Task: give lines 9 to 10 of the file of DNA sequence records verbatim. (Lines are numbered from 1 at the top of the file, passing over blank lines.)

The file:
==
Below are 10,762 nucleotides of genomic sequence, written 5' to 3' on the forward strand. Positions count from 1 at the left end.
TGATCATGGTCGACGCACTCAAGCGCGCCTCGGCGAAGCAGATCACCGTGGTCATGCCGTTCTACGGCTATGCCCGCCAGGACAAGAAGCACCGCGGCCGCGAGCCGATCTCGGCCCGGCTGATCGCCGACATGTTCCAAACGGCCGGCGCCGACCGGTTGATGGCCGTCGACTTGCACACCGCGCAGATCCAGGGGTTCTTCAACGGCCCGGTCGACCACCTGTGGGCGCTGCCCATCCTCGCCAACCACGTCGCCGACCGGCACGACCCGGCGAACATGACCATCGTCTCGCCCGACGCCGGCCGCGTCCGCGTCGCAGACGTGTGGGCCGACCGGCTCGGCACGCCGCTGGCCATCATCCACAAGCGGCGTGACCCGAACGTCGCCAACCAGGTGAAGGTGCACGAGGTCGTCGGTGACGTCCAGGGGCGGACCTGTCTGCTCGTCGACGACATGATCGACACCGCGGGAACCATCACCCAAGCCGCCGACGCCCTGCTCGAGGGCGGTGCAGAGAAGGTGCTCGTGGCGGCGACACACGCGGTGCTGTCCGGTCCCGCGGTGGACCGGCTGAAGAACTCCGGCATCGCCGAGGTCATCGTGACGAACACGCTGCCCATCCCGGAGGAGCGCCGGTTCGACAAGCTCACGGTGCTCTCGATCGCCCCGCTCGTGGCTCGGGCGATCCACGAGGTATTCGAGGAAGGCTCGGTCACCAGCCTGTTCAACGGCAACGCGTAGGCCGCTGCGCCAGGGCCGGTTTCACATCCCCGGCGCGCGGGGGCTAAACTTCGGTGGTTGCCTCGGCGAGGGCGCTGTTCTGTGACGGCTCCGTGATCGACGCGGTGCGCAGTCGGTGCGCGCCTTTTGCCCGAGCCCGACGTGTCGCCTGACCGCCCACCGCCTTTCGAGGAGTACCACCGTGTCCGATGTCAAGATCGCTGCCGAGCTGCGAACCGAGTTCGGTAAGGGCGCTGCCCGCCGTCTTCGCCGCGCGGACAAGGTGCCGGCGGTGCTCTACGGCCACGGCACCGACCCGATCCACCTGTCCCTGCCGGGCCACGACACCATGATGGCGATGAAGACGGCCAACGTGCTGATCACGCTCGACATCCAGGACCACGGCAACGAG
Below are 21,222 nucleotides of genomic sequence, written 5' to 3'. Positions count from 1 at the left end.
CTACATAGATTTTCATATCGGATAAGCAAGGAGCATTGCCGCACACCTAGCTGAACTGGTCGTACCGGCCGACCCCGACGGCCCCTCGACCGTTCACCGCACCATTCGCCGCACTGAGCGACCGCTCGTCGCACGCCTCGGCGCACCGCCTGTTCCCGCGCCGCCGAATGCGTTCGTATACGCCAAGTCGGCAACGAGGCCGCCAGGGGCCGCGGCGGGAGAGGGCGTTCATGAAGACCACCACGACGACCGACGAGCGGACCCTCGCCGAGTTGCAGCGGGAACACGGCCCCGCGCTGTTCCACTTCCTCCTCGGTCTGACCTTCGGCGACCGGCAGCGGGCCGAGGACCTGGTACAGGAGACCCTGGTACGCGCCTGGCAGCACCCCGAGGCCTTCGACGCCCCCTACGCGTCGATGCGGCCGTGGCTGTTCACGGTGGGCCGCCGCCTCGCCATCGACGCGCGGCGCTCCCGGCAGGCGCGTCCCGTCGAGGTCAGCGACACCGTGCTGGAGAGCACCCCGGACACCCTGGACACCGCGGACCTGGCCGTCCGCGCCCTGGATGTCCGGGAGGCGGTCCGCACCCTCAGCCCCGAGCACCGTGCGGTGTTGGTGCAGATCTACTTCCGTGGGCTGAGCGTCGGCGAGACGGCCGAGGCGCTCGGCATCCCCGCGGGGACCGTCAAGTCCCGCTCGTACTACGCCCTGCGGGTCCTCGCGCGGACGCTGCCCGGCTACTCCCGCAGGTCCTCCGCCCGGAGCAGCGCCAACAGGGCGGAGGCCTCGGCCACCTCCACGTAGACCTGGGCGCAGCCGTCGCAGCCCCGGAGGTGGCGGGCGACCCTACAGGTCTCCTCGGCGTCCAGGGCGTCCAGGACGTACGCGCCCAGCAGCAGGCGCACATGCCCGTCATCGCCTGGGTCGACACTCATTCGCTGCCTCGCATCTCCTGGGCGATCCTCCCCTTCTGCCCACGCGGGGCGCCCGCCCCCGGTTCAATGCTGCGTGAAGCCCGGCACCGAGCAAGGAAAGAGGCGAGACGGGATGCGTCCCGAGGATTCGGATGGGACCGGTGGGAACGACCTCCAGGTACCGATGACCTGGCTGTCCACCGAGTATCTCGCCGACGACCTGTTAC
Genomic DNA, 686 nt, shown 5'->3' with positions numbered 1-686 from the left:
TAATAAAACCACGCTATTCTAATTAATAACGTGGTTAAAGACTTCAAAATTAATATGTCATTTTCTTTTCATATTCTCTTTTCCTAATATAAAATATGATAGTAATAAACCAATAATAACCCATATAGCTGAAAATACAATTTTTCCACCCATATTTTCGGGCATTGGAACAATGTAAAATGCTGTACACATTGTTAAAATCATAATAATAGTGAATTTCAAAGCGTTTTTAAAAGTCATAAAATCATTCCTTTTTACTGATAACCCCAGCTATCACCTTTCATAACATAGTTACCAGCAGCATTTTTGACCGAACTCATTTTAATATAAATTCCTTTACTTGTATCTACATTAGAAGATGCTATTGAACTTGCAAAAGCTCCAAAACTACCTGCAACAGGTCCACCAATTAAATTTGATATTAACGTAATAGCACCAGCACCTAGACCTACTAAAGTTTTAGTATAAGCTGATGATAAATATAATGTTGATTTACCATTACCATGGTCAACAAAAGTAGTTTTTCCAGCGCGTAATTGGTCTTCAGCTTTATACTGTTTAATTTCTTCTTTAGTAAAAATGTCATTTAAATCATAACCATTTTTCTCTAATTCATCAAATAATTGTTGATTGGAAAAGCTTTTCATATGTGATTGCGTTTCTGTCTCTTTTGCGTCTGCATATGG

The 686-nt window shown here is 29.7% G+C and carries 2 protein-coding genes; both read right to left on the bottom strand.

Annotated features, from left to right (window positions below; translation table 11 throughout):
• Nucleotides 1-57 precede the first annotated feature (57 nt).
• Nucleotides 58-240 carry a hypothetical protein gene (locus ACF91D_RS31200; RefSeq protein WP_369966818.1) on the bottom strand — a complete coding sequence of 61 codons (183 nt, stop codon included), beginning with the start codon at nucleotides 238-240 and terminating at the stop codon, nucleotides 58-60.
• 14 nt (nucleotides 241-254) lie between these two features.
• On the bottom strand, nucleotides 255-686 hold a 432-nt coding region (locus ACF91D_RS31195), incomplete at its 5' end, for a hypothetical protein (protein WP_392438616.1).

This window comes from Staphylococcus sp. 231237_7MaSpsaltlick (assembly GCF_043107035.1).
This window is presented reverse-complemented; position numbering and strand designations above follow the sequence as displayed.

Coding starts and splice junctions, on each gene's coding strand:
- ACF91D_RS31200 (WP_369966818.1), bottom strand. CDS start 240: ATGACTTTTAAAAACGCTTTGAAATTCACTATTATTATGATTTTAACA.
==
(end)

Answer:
• Nucleotides 1-57 precede the first annotated feature (57 nt).
• Nucleotides 58-240 carry a hypothetical protein gene (locus ACF91D_RS31200; RefSeq protein WP_369966818.1) on the bottom strand — a complete coding sequence of 61 codons (183 nt, stop codon included), beginning with the start codon at nucleotides 238-240 and terminating at the stop codon, nucleotides 58-60.